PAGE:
Newt’s global reach

NEWT’S GLOBAL REACH…. It’s bad enough when disgraced former House Speaker Newt Gingrich says nutty things in the U.S. media; it’s more embarrassing when he’s speaking to an international audience. Faiz Shakir has the latest head-shaking Newt moment:

In an interview with Al Jazeera’s Fault Lines program, former House Speaker Newt Gingrich outlined his U.S. policy towards Iran. Gingrich said the U.S. should “sabotage” Iran’s oil and gas infrastructure as part of an effort to topple the Iranian government.

Al Jazeera’s Avi Lewis told Gingrich, “In the past, you’ve called for the bombing of Iran’s oil refineries.” Gingrich clarified, “I called for sabotage, not bombing…. Fundamental difference.” Gingrich explained that the U.S. should use “covert operations” against Iran’s refineries because they “have only one refinery that produces gasoline in the entire country.”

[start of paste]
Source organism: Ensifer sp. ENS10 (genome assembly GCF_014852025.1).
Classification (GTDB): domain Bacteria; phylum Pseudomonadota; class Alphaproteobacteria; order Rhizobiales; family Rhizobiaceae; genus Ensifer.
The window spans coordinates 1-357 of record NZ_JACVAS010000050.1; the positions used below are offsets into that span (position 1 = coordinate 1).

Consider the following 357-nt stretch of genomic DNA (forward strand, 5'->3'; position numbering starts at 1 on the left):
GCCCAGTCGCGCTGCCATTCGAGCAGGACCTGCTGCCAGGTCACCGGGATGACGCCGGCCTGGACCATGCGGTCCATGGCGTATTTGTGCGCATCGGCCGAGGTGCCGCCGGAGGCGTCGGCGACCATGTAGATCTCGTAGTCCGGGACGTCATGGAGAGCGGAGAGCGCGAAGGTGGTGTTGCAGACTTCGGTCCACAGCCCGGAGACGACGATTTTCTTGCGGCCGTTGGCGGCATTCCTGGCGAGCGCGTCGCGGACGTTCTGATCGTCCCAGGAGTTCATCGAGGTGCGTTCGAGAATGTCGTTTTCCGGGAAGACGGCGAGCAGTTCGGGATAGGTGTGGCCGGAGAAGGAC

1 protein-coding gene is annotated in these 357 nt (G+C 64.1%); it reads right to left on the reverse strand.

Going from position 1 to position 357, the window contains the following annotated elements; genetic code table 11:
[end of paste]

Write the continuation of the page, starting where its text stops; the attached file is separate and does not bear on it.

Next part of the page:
The refinery line happens to be wrong, but never mind that now. Gingrich went on to say that U.S.-backed sabotage would have “strategic meaning” and help lead to a “responsible Iranian government.” Al Jazeera’s Avi Lewis seemed amused when he noted that Gingrich was suggesting a “responsible Iranian government” would be the natural outcome of “a gas crisis with black-ops sabotage.”

And while that is amusing, Gingrich’s seriousness notwithstanding, I just have to wonder whether Al Jazeera’s audience realizes that Gingrich is not part of the American mainstream, has no influence in the American government, and his “sabotage” strategy will not be implemented.

Which is to say, Americans are accustomed to Gingrich being a pseudo-intellectual nut. What about international audiences?

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Steve Benen

Steve Benen is a producer at MSNBC's The Rachel Maddow Show. He was the principal contributor to the Washington Monthly's Political Animal blog from August 2008 until January 2012.